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SimCLR - A Simple Framework for Contrastive Learning of Visual Representations

News! We have released a TF2 implementation of SimCLR (along with converted checkpoints in TF2), they are in tf2/ folder.

News! Colabs for Intriguing Properties of Contrastive Losses are added, see here.

SimCLR Illustration
An illustration of SimCLR (from our blog here).

Pre-trained models for SimCLRv2

Open In Colab

We opensourced total 65 pretrained models here, corresponding to those in Table 1 of the SimCLRv2 paper:

Depth Width SK Param (M) F-T (1%) F-T(10%) F-T(100%) Linear eval Supervised
50 1X False 24 57.9 68.4 76.3 71.7 76.6
50 1X True 35 64.5 72.1 78.7 74.6 78.5
50 2X False 94 66.3 73.9 79.1 75.6 77.8
50 2X True 140 70.6 77.0 81.3 77.7 79.3
101 1X False 43 62.1 71.4 78.2 73.6 78.0
101 1X True 65 68.3 75.1 80.6 76.3 79.6
101 2X False 170 69.1 75.8 80.7 77.0 78.9
101 2X True 257 73.2 78.8 82.4 79.0 80.1
152 1X False 58 64.0 73.0 79.3 74.5 78.3
152 1X True 89 70.0 76.5 81.3 77.2 79.9
152 2X False 233 70.2 76.6 81.1 77.4 79.1
152 2X True 354 74.2 79.4 82.9 79.4 80.4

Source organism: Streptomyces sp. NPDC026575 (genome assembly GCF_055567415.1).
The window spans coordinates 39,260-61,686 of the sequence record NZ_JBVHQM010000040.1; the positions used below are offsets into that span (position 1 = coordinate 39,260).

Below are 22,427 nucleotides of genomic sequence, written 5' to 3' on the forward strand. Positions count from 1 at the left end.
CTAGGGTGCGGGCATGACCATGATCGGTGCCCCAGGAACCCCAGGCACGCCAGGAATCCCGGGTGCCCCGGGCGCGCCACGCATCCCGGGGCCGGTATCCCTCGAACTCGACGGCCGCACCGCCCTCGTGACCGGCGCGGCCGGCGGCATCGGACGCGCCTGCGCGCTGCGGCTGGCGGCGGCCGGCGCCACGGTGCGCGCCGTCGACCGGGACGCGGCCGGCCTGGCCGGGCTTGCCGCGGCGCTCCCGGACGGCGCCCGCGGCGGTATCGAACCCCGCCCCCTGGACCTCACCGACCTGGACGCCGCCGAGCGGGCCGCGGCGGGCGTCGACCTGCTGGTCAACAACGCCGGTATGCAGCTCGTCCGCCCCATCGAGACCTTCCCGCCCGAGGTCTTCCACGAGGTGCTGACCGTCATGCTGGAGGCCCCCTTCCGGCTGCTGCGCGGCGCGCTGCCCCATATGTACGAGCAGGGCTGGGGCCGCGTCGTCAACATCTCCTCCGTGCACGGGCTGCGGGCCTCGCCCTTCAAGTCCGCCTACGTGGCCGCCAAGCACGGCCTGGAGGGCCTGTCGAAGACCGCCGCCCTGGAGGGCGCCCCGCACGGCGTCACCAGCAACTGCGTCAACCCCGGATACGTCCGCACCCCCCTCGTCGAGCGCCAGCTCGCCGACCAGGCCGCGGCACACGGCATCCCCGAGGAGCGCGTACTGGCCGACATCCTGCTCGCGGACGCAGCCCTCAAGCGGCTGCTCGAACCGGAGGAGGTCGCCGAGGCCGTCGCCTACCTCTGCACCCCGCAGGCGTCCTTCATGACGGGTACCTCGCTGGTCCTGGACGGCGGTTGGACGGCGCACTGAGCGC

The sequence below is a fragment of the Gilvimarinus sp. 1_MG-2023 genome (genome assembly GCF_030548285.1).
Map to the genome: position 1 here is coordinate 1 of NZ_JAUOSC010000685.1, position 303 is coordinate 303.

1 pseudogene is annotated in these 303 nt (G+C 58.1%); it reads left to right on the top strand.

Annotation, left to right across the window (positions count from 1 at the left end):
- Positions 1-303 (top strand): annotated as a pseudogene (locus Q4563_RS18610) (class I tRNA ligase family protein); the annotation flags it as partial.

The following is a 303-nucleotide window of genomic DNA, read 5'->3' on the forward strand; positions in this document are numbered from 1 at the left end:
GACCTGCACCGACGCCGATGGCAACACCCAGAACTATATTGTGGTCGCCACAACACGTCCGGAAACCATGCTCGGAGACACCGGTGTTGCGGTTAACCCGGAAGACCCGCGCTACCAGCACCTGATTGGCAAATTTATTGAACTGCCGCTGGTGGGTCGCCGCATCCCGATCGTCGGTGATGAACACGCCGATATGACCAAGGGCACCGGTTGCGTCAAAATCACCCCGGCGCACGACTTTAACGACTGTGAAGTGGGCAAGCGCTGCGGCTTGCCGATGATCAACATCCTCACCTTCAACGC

152 3X True 795 74.9 80.1 83.1 79.8 80.5

These checkpoints are stored in Google Cloud Storage:

We also provide examples on how to use the checkpoints in colabs/ folder.

Pre-trained models for SimCLRv1

The pre-trained models (base network with linear classifier layer) can be found below. Note that for these SimCLRv1 checkpoints, the projection head is not available.

Model checkpoint and hub-module ImageNet Top-1
ResNet50 (1x) 69.1
ResNet50 (2x) 74.2
ResNet50 (4x) 76.6

Additional SimCLRv1 checkpoints are available: gs://simclr-checkpoints/simclrv1.

A note on the signatures of the TensorFlow Hub module: default is the representation output of the base network; logits_sup is the supervised classification logits for ImageNet 1000 categories. Others (e.g. initial_max_pool, block_group1) are middle layers of ResNet; refer to for the specifics. See this tutorial for additional information regarding use of TensorFlow Hub modules.

Enviroment setup

Our models are trained with TPUs. It is recommended to run distributed training with TPUs when using our code for pretraining.

Our code can also run on a single GPU. It does not support multi-GPUs, for reasons such as global BatchNorm and contrastive loss across cores.